ArtsEd Washington is a nonprofit organization dedicated to making arts education equitable and accessible to every K-12 student in Washington State. Danielle Gahl has been the Executive Director since 2017, but beginning in September 2020, she will be stepping down from that role and continue to run Internal Operations for the organization. Courtney Clark stepped up from the organization’s Board and became the Interim Executive Director in July 2020 after being furloughed during COVID-19 from Seattle Opera as the School Programs Manager. “It’s easy to send out an email that tells everybody what you’re doing; it’s a lot harder to do it. We’ve been focusing our efforts for a while now on walking the walk before we start talking the talk. ... The work of ArtsEd Washington is an everchanging landscape as the world of education is ever evolving. We choose to advocate through an equitable lens of equality that The Arts Matter! And FOR All!” 

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How to Secure a Local Proclamation for National Arts & Humanities Month

Posted by Mr. Jay H. Dick, Sep 08, 2020

Proclamations are a wonderful way that your mayor, city council, or your city (or county) in general can easily show its support for the arts and culture. Each year, Americans for the Arts encourages advocates to work with their local and state elected officials to issue a proclamation declaring October National Arts & Humanities Month in their city, county, or state. They allow elected officials to easily demonstrate their support for the arts, offer a written document for advocates to use year-round to demonstrate the value of the arts and culture, and serve as a tool to engage other arts advocates in their local communities. For those who have never done this before, I thought that I would offer a how-to guide help you understand the process of obtaining a proclamation.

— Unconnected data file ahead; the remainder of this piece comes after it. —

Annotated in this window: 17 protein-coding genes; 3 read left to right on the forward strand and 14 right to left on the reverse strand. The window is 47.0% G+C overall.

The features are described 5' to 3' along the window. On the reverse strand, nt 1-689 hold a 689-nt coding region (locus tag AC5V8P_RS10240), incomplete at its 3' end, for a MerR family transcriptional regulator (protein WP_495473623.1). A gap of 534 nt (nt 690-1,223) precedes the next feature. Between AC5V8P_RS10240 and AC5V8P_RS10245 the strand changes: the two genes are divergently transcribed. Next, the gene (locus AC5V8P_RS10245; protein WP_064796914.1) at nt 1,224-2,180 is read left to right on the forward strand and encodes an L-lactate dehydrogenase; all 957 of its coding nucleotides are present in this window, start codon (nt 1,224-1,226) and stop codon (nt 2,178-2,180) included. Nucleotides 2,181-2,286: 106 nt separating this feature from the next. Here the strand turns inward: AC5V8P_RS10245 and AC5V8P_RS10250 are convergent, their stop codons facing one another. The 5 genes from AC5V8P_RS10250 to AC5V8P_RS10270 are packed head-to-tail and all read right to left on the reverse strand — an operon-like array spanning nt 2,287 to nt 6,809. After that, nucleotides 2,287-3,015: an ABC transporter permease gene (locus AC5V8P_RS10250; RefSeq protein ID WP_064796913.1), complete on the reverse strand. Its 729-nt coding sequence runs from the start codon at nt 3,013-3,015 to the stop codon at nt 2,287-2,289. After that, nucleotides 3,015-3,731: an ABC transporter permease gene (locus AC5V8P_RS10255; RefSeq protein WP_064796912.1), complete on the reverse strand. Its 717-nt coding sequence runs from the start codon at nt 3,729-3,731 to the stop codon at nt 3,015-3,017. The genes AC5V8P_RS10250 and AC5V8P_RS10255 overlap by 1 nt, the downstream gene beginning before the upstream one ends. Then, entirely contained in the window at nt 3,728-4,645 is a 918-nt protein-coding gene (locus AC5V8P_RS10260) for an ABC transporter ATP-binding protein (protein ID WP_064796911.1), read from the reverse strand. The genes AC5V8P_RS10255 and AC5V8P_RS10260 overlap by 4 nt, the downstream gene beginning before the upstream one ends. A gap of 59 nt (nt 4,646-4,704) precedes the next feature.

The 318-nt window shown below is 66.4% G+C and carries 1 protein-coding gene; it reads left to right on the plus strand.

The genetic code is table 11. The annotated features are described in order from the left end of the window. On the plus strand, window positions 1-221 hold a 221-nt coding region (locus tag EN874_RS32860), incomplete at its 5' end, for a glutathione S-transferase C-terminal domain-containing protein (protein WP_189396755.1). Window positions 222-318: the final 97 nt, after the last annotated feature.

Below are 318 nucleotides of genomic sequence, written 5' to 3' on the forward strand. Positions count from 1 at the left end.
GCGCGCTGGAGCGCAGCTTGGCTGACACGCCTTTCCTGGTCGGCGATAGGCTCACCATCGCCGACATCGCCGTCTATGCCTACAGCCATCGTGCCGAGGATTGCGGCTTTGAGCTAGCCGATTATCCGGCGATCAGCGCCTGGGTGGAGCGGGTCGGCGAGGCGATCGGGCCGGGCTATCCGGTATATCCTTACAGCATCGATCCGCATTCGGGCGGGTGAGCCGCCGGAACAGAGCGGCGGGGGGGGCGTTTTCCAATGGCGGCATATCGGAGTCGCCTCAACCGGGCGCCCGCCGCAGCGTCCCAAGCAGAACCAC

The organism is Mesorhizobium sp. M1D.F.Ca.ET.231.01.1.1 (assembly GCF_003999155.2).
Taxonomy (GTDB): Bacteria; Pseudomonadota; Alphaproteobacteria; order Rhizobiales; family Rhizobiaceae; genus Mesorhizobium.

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Black Owned Homes as Solutions to Cultural Space

Posted by Ms. Elisheba Johnson, May 08, 2020

Cultural space doesn’t just live in traditional retail space. Cultural space is born where culture thrives. While on the surface it seems that four artists created the Black art center Wa Na Wari, it is actually the continuation of the legacy of Frank and Goldyne Green, who were cultural space activists before there were words for this type of work. We don’t always think of our family homes as cultural spaces, but this Green home, and their other five properties, operated in this way. After the passing of Frank Green, artists Inye Wokoma, Jill Freidberg, Rachel Kessler, and I wondered what it would mean to rent it for a year as a cultural center. This social practice project was about the act of reclaiming so much of what has been lost in Seattle’s Central District. Our formerly redlined neighborhood has experienced drastic gentrification and displacement of our Black community. A neighborhood that was at one time 80% African American is now less than 10% Black. Wa Na Wari explores what it means for Black people to reclaim space in gentrified communities. Wa Na Wari is an art house and a community organizing effort. It is a model for how black homeowners can stay in their homes while also convening around black art.